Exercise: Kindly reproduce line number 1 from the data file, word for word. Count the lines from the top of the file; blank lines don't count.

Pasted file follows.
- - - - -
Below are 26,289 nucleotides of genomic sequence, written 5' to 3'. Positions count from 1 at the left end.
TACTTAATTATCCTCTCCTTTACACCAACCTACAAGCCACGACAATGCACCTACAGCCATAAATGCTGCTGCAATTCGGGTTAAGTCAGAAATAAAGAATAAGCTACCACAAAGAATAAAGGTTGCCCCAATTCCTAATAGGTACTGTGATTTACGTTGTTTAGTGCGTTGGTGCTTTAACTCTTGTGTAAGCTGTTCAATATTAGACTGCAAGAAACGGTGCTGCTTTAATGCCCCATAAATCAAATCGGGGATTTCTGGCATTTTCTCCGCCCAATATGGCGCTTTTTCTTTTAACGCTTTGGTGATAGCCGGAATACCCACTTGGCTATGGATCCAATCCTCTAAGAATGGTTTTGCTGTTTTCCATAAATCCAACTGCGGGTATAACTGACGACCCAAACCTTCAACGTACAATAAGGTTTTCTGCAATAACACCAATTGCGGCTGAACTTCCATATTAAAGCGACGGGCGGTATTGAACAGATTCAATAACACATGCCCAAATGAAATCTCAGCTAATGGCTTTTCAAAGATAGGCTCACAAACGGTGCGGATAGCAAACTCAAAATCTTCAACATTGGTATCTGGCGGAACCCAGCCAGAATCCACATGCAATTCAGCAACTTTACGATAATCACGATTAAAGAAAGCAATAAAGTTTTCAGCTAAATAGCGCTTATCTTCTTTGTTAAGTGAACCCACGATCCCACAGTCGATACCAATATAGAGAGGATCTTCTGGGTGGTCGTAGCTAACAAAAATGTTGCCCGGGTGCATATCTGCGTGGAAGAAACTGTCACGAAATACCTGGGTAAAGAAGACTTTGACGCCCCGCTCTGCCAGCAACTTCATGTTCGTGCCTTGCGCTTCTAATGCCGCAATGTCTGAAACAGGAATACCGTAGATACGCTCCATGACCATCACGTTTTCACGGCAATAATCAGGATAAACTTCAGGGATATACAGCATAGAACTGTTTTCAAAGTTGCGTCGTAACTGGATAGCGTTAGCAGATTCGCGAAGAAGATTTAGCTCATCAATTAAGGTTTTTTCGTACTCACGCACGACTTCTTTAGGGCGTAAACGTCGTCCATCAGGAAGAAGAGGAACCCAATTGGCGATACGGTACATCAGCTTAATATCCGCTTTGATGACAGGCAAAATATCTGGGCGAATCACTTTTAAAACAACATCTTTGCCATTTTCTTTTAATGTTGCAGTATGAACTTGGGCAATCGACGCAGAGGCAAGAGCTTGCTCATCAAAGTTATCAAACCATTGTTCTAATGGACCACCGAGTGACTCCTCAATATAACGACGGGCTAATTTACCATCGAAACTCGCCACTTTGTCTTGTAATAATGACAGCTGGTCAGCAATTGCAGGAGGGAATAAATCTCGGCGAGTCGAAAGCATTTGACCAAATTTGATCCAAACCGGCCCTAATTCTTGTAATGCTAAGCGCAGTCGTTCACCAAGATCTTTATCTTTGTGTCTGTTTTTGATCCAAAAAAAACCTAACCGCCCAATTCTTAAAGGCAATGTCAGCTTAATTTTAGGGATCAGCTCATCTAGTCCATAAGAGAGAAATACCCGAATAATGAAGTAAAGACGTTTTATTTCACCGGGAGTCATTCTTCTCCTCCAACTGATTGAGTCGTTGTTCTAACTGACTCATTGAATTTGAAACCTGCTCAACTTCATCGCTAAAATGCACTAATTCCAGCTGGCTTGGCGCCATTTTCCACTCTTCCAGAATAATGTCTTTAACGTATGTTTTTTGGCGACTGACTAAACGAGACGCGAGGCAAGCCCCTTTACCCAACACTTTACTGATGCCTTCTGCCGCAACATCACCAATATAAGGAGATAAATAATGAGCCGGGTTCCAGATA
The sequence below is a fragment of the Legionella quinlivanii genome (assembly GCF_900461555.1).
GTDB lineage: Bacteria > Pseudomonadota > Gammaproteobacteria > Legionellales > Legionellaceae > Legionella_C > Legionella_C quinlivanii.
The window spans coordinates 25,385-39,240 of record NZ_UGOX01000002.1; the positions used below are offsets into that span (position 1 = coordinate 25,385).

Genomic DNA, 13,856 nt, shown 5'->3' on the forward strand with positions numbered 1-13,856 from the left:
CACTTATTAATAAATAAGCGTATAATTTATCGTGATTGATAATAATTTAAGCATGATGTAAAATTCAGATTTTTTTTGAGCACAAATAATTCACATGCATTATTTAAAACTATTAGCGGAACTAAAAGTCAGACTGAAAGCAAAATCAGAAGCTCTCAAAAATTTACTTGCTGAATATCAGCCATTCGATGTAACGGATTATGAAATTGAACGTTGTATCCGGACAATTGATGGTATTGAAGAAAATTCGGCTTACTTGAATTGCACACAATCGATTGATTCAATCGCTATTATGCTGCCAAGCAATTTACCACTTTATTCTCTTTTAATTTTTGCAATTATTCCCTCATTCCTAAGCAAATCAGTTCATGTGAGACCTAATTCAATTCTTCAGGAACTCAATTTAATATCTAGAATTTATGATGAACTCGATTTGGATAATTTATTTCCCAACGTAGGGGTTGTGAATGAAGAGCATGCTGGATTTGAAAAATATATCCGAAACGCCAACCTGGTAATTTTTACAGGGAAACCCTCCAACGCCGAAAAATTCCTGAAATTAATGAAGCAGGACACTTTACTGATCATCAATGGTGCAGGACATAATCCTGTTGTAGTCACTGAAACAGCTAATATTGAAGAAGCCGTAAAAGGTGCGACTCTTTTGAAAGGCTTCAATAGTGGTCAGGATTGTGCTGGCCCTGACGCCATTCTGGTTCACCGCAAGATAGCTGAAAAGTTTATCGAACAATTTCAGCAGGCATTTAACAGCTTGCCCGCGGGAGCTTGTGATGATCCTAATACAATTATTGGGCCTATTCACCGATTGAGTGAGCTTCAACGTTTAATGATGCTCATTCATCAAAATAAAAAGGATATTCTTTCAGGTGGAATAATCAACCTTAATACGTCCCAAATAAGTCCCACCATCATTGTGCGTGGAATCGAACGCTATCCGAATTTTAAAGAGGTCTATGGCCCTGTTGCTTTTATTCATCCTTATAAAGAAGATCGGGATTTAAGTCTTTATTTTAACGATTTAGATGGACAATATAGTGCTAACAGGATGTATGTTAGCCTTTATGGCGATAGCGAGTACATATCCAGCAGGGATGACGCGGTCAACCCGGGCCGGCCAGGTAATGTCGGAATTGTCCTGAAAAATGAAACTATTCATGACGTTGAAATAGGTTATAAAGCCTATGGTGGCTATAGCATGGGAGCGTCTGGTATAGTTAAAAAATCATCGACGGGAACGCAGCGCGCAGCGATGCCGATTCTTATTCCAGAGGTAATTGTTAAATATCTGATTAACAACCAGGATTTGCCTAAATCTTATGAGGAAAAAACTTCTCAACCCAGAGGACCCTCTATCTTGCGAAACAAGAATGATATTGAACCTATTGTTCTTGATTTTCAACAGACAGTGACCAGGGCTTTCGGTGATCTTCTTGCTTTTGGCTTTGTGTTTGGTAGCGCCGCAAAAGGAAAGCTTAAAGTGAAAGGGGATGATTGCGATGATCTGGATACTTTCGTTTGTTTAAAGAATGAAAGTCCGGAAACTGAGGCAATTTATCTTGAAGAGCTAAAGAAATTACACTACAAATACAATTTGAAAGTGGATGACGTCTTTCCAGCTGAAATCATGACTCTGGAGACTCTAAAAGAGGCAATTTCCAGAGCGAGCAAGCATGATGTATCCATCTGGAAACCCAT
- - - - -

Below are 26,289 nucleotides of genomic sequence, written 5' to 3'. Positions count from 1 at the left end.